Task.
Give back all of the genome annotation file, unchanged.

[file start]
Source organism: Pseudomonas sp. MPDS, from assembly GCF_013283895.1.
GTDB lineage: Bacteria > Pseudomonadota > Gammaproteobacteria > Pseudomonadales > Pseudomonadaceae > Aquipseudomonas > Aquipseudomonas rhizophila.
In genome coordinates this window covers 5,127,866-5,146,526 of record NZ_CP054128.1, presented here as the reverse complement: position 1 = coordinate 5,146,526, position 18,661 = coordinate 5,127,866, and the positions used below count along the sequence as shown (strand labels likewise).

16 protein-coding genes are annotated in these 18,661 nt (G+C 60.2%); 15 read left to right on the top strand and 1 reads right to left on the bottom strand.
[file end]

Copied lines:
Source organism: Pseudomonas sp. MPDS, from assembly GCF_013283895.1.
GTDB lineage: Bacteria > Pseudomonadota > Gammaproteobacteria > Pseudomonadales > Pseudomonadaceae > Aquipseudomonas > Aquipseudomonas rhizophila.
In genome coordinates this window covers 5,127,866-5,146,526 of record NZ_CP054128.1, presented here as the reverse complement: position 1 = coordinate 5,146,526, position 18,661 = coordinate 5,127,866, and the positions used below count along the sequence as shown (strand labels likewise).

16 protein-coding genes are annotated in these 18,661 nt (G+C 60.2%); 15 read left to right on the top strand and 1 reads right to left on the bottom strand.